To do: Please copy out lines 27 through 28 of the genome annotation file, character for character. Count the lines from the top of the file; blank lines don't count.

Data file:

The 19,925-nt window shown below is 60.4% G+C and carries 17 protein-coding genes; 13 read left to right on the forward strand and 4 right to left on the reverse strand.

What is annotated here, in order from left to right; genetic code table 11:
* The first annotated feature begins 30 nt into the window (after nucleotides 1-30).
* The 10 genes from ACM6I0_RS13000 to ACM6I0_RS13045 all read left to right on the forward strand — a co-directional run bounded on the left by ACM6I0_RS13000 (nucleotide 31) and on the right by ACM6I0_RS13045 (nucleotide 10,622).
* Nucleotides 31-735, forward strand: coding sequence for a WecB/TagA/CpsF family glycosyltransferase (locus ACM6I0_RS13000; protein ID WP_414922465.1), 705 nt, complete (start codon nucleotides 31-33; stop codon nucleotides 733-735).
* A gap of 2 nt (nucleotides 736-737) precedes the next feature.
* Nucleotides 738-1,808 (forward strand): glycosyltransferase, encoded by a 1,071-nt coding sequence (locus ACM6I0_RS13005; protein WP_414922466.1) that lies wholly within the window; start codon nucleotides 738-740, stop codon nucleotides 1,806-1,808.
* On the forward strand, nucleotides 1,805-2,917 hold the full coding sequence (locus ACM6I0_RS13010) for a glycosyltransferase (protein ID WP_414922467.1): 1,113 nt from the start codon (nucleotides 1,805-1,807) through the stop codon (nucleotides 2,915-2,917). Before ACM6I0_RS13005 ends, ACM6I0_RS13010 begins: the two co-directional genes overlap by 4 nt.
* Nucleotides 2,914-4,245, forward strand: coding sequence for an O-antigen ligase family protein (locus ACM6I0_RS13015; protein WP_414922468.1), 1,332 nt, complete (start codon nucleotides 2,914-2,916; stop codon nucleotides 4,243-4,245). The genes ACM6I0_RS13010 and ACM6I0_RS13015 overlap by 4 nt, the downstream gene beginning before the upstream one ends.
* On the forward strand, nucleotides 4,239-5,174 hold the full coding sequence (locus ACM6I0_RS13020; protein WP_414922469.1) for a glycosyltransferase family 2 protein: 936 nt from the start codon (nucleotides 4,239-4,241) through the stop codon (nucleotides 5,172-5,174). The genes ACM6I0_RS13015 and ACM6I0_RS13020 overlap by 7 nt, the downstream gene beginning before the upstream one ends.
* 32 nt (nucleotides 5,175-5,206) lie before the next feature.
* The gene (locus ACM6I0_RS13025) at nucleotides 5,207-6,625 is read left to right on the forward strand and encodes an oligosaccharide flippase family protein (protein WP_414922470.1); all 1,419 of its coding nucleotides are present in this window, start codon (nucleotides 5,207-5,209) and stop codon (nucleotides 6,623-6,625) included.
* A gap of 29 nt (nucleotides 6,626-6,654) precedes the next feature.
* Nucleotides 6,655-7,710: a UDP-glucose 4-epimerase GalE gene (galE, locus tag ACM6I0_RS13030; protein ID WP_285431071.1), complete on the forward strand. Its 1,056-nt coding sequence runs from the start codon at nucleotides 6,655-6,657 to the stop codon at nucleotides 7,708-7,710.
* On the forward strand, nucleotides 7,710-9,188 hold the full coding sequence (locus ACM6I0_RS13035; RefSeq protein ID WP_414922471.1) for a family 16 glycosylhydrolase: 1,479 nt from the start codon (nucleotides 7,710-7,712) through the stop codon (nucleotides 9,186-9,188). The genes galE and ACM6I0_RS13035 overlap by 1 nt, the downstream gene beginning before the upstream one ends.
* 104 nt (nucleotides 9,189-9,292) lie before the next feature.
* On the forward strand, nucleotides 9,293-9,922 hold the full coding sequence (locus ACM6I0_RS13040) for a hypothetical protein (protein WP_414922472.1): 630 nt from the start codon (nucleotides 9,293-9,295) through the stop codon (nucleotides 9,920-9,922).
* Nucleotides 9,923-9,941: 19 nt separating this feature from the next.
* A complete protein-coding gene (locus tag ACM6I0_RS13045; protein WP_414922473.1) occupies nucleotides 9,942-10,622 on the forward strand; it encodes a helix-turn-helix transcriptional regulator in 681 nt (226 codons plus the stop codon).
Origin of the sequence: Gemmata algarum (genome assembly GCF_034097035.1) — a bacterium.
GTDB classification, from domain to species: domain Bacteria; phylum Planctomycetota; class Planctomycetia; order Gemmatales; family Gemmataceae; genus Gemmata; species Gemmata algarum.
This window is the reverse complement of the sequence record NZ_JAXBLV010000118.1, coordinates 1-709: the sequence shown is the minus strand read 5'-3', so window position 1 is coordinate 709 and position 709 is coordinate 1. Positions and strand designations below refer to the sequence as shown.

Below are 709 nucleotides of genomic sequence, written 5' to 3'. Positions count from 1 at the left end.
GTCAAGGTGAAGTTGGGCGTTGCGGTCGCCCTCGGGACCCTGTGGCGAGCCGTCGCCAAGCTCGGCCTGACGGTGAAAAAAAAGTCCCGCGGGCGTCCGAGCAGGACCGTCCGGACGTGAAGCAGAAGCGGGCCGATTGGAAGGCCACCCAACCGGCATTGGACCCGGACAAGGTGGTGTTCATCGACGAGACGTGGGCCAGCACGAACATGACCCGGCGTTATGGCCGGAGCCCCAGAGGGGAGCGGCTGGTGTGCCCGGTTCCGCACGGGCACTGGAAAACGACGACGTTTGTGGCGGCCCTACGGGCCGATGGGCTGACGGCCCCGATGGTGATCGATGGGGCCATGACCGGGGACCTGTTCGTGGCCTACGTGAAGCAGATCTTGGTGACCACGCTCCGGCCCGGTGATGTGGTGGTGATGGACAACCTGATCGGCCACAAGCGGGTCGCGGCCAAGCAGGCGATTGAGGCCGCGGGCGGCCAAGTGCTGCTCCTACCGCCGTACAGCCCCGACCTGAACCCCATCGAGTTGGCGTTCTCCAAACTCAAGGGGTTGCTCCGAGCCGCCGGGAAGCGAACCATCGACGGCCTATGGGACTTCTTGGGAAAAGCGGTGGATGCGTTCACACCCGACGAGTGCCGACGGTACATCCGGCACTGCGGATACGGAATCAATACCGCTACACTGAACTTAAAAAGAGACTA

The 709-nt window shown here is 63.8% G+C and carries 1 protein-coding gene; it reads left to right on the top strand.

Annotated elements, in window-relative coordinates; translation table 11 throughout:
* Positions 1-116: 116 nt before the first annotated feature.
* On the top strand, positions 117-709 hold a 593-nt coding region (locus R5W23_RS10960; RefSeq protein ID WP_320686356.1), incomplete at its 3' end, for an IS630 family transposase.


* Positions 1-116: 116 nt before the first annotated feature.
* On the top strand, positions 117-709 hold a 593-nt coding region (locus R5W23_RS10960; RefSeq protein ID WP_320686356.1), incomplete at its 3' end, for an IS630 family transposase.